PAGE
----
The decision, which is the latest episode in the company's fight against manfacturers of generic rivals, lifts months of uncertainty hanging over Glaxo's top-selling drug, Zantac.
The FDA decision was made to comply with a law signed by President Bill Clinton following last year's Gatt agreement on world trade. But the move drew protests from consumer groups and makers of generic drugs, anxious to challenge branded drugs as their patents expire.
From 8 June the FDA will award patents for 20 years from the time of application, rather than the existing period of 17 years from the time of approval.
Companies with existing patents will be allowed to choose the longer of the two periods. For Glaxo's blockbuster ulcer drug, Zantac, the ruling will mean its patent expires in July 1997 instead of December this year. This will have a big impact on the drug maker's earnings, as Zantac makes up more than 40 per cent of its total world sales. The US is by far the biggest market for the drug.
The decision means a setback for companies such as Geneva and Novopharm, which are poised to enter the market with generic versions of Zantac.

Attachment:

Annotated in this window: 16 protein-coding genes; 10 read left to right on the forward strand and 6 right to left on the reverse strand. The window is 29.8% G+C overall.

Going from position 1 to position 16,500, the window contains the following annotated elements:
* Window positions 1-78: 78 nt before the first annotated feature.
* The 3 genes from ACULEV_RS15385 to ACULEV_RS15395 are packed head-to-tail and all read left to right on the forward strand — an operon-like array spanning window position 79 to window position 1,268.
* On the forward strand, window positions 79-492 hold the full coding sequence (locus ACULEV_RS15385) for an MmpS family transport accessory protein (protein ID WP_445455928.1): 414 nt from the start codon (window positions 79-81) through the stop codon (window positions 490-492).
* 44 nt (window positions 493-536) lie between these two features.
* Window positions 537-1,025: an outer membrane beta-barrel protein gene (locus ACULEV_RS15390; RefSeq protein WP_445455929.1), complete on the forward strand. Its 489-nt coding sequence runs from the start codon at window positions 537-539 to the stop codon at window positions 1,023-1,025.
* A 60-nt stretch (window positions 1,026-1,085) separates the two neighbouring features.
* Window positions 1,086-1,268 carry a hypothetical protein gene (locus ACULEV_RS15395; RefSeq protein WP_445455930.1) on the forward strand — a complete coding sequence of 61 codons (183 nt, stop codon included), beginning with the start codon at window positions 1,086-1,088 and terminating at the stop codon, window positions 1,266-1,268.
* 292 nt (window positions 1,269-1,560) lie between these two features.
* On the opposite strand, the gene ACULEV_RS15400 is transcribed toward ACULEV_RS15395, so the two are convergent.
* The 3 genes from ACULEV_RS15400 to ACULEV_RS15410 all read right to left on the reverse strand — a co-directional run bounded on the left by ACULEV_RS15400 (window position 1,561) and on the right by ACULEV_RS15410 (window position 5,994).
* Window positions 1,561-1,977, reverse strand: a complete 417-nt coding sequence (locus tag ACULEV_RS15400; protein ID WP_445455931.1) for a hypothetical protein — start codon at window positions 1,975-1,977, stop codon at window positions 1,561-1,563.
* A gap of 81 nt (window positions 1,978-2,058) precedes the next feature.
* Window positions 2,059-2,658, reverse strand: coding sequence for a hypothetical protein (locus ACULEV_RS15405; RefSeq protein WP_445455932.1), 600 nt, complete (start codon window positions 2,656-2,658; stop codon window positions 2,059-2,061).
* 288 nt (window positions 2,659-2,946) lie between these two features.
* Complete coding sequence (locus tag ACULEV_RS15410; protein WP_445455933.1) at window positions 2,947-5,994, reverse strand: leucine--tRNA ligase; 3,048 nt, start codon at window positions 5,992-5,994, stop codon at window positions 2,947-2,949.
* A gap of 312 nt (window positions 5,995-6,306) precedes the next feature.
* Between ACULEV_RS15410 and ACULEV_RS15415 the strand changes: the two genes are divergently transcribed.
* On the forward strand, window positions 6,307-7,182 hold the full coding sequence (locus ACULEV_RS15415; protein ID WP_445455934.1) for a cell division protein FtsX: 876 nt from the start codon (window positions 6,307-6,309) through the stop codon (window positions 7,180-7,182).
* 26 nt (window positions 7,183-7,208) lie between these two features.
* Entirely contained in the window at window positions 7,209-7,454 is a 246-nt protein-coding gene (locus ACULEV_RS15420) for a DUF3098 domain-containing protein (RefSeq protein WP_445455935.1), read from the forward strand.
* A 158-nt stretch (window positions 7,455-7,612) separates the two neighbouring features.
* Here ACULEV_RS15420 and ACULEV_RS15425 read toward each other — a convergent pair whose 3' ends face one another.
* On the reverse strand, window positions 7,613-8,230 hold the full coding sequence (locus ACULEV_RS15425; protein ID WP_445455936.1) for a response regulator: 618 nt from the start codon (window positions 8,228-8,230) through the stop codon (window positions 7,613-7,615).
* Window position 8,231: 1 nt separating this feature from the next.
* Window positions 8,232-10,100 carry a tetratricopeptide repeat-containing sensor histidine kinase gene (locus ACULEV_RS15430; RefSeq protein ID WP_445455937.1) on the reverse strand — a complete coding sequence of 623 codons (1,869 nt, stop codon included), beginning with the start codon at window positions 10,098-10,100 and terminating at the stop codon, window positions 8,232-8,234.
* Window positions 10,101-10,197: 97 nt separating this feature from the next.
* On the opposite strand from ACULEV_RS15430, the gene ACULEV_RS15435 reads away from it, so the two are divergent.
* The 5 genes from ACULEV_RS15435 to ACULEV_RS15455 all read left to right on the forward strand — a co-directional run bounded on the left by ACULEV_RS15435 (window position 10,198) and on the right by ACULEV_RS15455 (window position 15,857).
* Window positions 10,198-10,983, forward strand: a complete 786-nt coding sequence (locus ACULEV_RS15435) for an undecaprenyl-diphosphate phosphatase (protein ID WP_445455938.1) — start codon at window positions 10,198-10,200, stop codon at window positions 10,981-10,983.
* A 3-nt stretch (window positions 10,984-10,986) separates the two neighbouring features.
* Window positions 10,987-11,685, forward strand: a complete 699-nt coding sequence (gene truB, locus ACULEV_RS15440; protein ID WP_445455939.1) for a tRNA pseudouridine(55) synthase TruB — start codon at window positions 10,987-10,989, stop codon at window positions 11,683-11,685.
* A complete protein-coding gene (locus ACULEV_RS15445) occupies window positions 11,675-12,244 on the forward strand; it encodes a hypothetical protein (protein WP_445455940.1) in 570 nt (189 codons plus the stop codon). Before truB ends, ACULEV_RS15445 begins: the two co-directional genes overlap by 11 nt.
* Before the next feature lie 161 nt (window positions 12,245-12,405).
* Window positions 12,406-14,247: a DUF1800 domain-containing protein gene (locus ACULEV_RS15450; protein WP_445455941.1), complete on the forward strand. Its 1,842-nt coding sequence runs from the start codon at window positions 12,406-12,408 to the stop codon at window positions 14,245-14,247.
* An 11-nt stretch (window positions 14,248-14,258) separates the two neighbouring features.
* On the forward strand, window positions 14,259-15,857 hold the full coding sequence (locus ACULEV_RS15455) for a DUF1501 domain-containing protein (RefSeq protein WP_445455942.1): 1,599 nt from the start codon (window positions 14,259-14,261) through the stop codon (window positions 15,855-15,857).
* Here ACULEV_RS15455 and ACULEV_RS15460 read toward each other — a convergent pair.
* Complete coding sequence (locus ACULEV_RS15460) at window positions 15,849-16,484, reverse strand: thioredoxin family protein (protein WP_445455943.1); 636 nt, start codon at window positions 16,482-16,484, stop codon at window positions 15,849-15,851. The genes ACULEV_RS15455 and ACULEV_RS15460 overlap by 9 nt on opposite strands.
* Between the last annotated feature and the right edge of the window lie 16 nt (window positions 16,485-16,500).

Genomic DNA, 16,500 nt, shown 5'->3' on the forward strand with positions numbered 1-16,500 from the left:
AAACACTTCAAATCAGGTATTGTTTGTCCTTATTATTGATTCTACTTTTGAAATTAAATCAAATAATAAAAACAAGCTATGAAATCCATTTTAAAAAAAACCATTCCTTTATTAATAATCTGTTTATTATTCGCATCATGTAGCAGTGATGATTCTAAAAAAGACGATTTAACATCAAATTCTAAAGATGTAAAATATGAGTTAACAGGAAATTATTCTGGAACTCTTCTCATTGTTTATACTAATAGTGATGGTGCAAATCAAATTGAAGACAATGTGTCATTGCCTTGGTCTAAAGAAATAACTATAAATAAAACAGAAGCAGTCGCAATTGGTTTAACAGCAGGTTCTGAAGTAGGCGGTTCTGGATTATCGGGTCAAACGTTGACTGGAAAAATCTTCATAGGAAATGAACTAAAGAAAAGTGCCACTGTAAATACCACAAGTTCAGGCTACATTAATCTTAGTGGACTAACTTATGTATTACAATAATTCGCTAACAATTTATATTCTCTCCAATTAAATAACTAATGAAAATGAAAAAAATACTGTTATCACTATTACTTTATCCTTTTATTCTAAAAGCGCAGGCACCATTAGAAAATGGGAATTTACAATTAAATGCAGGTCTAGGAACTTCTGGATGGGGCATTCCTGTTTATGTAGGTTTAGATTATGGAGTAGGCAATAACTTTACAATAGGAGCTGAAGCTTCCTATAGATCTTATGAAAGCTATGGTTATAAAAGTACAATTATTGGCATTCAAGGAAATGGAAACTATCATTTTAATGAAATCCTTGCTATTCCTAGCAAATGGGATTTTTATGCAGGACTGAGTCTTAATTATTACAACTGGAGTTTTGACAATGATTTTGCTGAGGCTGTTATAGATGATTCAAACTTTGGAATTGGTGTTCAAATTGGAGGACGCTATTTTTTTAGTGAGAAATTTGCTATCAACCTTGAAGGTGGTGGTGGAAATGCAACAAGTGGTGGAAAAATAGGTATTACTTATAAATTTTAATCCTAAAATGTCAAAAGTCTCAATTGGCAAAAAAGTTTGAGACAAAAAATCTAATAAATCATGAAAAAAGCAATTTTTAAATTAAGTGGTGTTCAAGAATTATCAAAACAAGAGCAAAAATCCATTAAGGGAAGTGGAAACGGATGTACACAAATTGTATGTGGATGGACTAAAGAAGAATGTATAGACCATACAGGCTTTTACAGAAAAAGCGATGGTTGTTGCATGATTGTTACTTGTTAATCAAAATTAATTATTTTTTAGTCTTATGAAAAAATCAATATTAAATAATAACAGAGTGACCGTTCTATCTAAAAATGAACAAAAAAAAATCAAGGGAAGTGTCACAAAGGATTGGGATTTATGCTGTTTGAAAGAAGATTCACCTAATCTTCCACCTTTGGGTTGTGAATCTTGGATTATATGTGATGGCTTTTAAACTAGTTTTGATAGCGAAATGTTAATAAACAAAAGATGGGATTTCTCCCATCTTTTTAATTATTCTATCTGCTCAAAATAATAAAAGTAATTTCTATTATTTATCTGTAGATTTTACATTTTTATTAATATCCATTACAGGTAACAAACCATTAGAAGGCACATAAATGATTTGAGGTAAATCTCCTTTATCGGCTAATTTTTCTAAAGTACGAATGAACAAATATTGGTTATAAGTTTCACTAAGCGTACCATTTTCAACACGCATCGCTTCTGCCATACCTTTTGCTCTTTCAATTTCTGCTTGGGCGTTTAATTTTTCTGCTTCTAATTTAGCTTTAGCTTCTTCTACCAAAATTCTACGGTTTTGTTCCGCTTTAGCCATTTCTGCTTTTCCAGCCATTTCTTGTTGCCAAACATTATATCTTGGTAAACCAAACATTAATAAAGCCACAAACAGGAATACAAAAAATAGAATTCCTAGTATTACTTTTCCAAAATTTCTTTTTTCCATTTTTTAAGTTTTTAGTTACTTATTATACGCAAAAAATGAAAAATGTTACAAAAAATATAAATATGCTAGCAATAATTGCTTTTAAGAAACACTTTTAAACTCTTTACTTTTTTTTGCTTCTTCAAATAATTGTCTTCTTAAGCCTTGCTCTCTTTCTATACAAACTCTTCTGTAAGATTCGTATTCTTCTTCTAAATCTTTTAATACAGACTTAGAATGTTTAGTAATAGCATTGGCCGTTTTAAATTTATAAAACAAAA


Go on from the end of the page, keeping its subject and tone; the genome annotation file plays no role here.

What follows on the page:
According to Merrill Lynch, sales of branded Zantac could fall by as much as 40 per cent in the US following the patent expiry in July 1997. Merrill Lynch estimates sales of the drug could reach $1.36bn for the 12 months to 30 June but forecasts sales of only $696m for the year from July 1997, coinciding with the first 12-month period after the patent expiry.
Its prediction for the following year is $278m as the generic alternatives establish themselves in the marketplace.
These figures suggest that the 19-month extension granted by the FDA will be worth well over pounds 1bn of extra sales to Glaxo. Its shares rose 2.5p to 729p.
Some US congressmen have expressed anger at the FDA decision, saying it will mean higher costs for the taxpayer as patients on federal programmes such as Medicare and Medicaid continue to pay higher prices for Zantac and about a hundred other branded drugs that stand to benefit from patent extensions.
Senator David Pryor of Arkansas, the ranking Democrat on the Senate's special committee on ageing, suggested legislation might be introduced to correct what he sees as a windfall to the big drug companies. Other congressmen consider the FDA has little choice but to comply with Gatt standards.